Wednesday, March 02, 2016

Low by Hugo Wilcken (33 1/3, continuum)

After the shock of his death subsided, Low was the only Bowie album I listened to. It felt like a good place to go—a mysterious, elusive album with no big hits on it. I didn't feel nostalgic about it. Emotional resonance was minimal. The whole album slips past you, surreal, the production and atmosphere taking you out of place and time. It's clearly brilliant, and invites repeat listens while still keeping you at a cool distance. It was recorded in France and Germany in 1976, but Bowie, still shaking off his role in The Man Who Fell to Earth, may as well have beamed it from a planet light years away.

This book does a good job getting into Bowie's headspace at the time, drawing from secondary sources to trace his post-Station to Station career in tandem with the origin and development of the music that became Low. It was indeed a low time for Bowie—addled by cocaine psychosis and occult obsessed, his marriage was dissolving and his ability to trust even his closest collaborators often faltered. Yet the work never stopped. With the help of Tony Visconti and Brian Eno, and keeping vampiric hours, he channelled bursts of inspiration to form Low's split personality—the alien pop songs on side one and the nearly all instrumental side two.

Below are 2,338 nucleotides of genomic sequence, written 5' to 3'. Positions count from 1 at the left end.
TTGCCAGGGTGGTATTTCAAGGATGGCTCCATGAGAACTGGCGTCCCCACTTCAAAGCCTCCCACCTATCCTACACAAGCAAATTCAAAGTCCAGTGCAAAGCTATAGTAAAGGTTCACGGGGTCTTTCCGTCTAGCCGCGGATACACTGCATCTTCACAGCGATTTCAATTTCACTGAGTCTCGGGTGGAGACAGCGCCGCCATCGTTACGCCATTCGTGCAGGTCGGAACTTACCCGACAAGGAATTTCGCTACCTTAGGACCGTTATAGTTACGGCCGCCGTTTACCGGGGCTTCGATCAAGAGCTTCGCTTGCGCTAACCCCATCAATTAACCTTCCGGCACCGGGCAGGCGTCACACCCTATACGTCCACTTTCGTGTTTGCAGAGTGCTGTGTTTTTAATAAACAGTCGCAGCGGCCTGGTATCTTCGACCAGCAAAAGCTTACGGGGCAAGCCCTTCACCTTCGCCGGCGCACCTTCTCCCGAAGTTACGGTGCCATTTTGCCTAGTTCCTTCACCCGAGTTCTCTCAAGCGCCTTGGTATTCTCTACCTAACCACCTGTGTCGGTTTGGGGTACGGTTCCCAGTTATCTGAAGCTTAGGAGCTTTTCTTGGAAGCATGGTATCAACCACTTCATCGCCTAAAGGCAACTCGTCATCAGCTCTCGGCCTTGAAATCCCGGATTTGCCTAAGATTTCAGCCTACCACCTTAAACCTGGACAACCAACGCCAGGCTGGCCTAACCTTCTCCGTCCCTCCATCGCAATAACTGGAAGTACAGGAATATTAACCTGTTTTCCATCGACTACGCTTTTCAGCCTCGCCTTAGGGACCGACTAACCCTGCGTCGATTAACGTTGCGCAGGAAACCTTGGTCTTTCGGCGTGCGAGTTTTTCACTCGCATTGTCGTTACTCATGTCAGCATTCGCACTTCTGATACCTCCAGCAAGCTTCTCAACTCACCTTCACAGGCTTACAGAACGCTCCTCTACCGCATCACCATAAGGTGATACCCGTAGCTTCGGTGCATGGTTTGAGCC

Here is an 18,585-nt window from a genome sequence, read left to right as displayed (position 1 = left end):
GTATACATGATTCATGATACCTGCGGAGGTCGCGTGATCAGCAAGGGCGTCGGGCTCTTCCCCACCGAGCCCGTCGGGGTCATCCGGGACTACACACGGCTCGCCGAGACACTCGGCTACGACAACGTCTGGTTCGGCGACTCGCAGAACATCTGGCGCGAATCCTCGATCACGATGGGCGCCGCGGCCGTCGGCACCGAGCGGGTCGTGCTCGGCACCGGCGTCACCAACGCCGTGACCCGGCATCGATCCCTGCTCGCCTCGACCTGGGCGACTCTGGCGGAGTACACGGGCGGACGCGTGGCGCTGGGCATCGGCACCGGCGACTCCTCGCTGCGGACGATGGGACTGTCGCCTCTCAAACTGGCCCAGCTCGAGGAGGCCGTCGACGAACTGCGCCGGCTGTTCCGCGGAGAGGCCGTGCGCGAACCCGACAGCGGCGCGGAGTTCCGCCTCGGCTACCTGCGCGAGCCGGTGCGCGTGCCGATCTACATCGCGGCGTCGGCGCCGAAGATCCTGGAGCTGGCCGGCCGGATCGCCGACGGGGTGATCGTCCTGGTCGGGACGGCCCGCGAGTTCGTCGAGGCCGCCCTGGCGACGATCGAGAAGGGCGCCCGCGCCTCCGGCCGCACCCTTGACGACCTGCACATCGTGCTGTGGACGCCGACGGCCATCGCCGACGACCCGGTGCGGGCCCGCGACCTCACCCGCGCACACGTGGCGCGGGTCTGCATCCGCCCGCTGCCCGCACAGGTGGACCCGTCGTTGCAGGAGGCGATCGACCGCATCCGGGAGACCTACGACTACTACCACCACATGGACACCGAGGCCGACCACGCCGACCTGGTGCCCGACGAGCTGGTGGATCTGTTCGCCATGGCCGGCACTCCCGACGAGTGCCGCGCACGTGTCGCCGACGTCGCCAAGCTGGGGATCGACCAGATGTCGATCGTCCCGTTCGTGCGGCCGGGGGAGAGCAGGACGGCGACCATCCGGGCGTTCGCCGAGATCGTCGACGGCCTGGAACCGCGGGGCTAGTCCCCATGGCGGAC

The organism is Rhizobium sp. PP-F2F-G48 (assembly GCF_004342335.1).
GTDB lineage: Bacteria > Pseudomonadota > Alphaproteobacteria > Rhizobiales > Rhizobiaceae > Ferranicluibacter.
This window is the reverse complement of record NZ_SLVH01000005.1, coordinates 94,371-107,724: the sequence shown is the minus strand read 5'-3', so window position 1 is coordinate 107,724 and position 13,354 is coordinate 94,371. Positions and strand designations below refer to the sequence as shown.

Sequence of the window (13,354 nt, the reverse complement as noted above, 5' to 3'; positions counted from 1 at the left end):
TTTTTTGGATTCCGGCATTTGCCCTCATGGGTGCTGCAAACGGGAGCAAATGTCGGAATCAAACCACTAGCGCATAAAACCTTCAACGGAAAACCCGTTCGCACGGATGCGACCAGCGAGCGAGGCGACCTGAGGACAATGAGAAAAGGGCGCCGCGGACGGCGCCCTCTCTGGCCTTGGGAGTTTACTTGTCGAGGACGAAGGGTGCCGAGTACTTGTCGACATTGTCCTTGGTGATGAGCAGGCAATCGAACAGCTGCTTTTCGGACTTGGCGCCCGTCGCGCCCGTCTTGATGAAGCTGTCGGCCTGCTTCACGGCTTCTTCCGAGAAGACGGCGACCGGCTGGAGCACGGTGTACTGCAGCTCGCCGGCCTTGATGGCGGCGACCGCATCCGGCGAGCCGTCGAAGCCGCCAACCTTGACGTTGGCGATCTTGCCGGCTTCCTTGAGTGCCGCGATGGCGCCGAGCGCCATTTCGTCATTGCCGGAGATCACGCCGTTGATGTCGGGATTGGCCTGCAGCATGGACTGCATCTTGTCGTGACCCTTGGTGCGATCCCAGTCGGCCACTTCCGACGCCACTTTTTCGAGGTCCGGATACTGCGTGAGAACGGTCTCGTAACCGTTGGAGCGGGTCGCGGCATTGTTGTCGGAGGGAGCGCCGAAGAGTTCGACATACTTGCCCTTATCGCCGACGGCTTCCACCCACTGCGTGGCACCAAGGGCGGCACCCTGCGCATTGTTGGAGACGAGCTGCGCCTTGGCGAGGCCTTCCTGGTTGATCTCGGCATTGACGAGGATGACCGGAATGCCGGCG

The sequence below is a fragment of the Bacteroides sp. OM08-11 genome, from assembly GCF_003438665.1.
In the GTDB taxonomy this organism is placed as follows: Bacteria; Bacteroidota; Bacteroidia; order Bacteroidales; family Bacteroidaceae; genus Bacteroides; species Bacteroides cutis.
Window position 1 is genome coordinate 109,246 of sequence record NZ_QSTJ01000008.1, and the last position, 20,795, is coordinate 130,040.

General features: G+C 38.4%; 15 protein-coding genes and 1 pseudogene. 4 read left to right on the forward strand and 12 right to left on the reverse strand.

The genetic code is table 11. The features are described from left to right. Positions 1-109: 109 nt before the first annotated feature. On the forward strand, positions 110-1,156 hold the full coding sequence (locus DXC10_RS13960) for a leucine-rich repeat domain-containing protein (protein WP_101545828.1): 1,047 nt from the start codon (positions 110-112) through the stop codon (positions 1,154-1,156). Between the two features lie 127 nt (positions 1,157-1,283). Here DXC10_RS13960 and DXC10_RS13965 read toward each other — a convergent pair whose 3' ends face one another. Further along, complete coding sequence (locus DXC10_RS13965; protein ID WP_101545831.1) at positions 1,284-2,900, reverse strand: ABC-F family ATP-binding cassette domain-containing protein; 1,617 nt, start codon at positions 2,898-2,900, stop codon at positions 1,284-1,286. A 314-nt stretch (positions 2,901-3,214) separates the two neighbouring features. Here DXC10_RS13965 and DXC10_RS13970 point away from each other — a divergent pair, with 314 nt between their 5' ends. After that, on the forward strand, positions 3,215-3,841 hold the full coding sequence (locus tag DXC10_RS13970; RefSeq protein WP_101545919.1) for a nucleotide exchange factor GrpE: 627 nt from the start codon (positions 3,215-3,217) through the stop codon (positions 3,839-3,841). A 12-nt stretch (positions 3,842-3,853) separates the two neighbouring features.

As Eno puts it: "He was pretty much living at the edge of his nervous system, very tense. But as often happens, that translated into a sense of complete abandon in the work. One of the things that happens when you're going through traumatic life situations is your work becomes one of the only places where you can escape and take control. I think it's in that sense that 'tortured' souls sometimes produce great work."

No comments: